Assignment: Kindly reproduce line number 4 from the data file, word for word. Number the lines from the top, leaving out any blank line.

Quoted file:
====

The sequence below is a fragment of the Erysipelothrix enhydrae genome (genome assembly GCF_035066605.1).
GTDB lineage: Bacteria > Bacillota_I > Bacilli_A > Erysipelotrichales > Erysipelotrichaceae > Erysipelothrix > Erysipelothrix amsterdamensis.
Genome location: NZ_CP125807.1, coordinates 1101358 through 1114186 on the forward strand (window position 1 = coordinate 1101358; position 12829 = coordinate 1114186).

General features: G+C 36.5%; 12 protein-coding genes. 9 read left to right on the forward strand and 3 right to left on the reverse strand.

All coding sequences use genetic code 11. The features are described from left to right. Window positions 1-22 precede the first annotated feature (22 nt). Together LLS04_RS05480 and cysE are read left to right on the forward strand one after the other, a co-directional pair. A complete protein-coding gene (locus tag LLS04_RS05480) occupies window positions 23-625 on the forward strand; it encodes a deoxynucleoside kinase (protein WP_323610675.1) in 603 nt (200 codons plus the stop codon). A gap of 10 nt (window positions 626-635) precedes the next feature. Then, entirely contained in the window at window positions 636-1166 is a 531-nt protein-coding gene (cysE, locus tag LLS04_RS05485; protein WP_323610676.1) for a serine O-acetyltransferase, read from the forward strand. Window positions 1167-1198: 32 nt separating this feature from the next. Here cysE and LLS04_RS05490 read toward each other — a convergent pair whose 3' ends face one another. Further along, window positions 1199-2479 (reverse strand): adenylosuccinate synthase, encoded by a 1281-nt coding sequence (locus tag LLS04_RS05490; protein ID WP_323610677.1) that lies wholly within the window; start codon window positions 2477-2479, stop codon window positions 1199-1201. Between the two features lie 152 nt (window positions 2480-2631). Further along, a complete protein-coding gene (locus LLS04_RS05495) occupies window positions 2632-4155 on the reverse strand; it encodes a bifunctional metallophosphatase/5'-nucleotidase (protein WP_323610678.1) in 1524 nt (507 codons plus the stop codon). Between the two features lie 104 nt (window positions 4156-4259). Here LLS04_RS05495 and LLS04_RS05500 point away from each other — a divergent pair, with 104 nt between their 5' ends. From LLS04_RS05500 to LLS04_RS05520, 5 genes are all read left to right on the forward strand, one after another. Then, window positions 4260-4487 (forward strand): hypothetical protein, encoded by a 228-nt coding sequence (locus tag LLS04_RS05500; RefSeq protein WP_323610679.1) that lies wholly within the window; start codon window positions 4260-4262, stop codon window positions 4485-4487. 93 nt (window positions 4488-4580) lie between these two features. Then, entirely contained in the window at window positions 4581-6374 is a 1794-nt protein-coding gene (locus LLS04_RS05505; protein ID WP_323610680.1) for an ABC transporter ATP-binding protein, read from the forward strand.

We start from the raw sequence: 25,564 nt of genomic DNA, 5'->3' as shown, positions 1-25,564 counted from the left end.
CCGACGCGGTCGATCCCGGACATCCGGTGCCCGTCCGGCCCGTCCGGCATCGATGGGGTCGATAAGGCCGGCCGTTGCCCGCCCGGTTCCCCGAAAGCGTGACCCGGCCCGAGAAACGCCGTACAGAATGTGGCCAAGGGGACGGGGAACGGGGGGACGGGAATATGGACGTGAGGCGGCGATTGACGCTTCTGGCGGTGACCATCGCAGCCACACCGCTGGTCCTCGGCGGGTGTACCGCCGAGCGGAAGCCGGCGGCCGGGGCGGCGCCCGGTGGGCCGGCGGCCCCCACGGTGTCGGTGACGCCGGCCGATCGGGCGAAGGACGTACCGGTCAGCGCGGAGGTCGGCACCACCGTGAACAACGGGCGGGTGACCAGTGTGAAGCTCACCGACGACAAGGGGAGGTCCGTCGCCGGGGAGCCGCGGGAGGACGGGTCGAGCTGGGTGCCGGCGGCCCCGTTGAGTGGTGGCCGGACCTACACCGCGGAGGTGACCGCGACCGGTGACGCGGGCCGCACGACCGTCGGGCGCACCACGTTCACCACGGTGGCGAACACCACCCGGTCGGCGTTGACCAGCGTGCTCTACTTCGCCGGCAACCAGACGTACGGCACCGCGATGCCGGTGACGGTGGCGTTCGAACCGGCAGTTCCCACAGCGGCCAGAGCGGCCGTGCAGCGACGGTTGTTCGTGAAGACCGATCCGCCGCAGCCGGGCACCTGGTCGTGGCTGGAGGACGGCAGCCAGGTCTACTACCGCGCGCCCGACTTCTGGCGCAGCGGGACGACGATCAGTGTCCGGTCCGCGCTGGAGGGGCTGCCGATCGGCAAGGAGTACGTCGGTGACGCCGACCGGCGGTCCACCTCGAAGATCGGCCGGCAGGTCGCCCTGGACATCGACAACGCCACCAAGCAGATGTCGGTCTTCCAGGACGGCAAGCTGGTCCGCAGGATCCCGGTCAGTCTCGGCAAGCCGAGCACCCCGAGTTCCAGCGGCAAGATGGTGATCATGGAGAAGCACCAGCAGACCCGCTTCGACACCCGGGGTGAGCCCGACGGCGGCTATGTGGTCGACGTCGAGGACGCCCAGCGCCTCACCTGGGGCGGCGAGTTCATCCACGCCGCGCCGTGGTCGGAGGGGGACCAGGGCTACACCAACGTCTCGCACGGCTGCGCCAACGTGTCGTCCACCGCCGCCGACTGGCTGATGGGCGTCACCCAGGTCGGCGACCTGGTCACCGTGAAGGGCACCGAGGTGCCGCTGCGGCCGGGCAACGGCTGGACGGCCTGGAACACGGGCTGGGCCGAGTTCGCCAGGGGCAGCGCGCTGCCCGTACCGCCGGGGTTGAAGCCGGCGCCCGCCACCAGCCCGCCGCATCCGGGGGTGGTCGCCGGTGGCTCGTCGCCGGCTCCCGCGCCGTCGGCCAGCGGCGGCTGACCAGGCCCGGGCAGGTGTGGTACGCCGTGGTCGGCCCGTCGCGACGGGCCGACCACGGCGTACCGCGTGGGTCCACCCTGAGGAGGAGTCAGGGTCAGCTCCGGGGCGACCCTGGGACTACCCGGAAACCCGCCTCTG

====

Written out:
General features: G+C 36.5%; 12 protein-coding genes. 9 read left to right on the forward strand and 3 right to left on the reverse strand.